Friday, March 25, 2005

What I'm Reading: Wrigley Blues by William J. Wagner

Wagner, a Chicago sportswriter and life-time Cubs fan -- nobody else could have deployed such a acid pen against the team so tellingly -- spent 2004 writing about the Cubs season as it progressed. The Cubs were widely considered a good shot to win the World Series. Most famously, Sports Illustrated picked them to take it in their pre-season edition.

Well, it didn't happen, as I know all too well. I laid out a lot of money scalping tickets last year--a lot of money--and ended up seeing a mess of lousy ball, a Sammy Sosa who burned every last part of the gigantic bridge he'd built in Chicago over the last 10 plus years, and the best sports announcer in baseball chased out of town by petulant players and (even worse, because he should have told the players to shut up and mind their own business) the increasingly less impressive coach Dusty Baker.

This pre-season it's more of the same. Our two big pitchers are again hurt, as always, before a single game has been played. Even worse, in a way, our putative reliever, Joe Borowski, was injured in an exhibition game and will miss a month or two, at which point we'll find out if he can even muster himself in the time that remains.

However, reading Wagner's book recharged my batteries some. The book goes through the 2004 season series by series, and it all came back. Most especially, however, it came back that we blew chance after chance and still came within inches of winning the wild card and going to post-season. We might not be so lucky again, but it's a looong season, and its obviously too early to throw in the towel at this point.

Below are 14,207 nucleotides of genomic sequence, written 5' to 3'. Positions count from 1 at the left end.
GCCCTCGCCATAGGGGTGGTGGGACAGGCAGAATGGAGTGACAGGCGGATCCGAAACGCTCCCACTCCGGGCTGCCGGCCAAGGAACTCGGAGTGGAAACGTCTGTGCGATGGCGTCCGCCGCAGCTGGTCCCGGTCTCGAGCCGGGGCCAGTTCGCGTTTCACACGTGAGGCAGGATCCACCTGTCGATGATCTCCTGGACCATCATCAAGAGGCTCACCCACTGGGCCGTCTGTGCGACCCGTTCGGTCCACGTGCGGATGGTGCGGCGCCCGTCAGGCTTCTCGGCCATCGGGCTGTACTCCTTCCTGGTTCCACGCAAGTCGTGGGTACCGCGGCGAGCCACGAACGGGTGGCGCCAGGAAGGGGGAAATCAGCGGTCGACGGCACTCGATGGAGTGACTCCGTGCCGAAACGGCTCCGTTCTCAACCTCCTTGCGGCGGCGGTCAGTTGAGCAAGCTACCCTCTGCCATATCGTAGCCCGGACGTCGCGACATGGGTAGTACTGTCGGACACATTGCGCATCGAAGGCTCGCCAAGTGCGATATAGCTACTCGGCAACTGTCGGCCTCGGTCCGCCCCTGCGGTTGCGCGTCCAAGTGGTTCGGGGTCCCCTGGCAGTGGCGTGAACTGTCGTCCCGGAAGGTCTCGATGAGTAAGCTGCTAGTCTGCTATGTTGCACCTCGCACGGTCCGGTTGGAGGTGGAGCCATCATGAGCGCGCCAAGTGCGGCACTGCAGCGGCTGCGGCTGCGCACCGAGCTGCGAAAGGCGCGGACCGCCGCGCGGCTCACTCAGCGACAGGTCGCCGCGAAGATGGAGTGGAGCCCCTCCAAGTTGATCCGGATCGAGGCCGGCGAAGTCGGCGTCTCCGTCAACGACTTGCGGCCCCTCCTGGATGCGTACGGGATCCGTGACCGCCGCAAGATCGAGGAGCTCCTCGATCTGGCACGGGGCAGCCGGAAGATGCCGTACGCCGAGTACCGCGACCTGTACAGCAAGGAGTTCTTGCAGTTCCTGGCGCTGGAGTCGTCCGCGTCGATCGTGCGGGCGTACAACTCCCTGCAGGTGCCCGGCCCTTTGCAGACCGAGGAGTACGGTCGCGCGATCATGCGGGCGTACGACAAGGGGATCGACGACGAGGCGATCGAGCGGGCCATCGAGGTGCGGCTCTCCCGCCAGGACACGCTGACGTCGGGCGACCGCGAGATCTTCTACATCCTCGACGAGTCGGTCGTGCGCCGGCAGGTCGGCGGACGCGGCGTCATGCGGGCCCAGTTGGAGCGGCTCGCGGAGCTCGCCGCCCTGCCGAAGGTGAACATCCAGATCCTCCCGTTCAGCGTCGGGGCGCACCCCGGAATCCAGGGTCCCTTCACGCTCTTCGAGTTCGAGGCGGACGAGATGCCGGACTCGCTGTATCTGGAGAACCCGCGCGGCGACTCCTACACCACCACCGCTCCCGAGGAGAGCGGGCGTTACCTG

Even with Prior and Wood out, and hopefully not for an extended period, we still have two great pitchers, Carlos Zambrano and Greg Maddux. We have the best infield I've ever seen the Cubs field in Derek Lee, Todd Walker, Nomar Garciaparra and (especially) Aramis Ramirez. And while we'll lose a lot of power in Sosa and Alou, hell, we never won with it. Maybe we'll do better trying something different.

I should warn folks, now that I'm blogging, that I will probably blog on the Cubs throughout the season too. Please feel free to skip over such posts and read the other crap I church out.

Anyway, I give a big thumb's up for Wrigley Blues, at least for Cubs fans. Look also for the upcoming Cubs Nation by Gene Wojciechowski, which covers a different issue or story about the 2004 Cubs for each of the 162 games played.

2 Comments:

At 7:22 PM, Anonymous Tork_110 said...

I've grown up thinking of baseball as a boring sport, but now that the D.C. area finally has a baseball for the first time in my lifetime, I've actually tried to support the Nats. I'm really looking forward to seeing a couple games at RFK Stadium.

 
At 9:59 PM, Anonymous Chris M said...

The Cubs do have a long road to hoe here, mostly because the division remains tough. I think the wildcard will be in the East this year, since the Mets, Braves, and Marlins all look like legitimate 90-game teams. That means the Cubs will have to figure out how to dominate the Cardinals, who are just as good as last year's 100+ win club, and overcome the Astros lethal offense.

That said, word on the scout street is that Nomar has been looking like an MVP like player again, and if he can at least ignite the offense with a fast start, the pressure on the staff could be reduced. It will be interesting to see if management chases a closer after the All-Star break, once it becomes clear that Borowski is not a championship reliever. There might be a few good ones on the market, like Billy Wagner and Armando Benitez (since both the Phillies and Giants look like tanking franchises to me).

And don't worry: there's at least one other b-movie/baseball nut in the audience.

 

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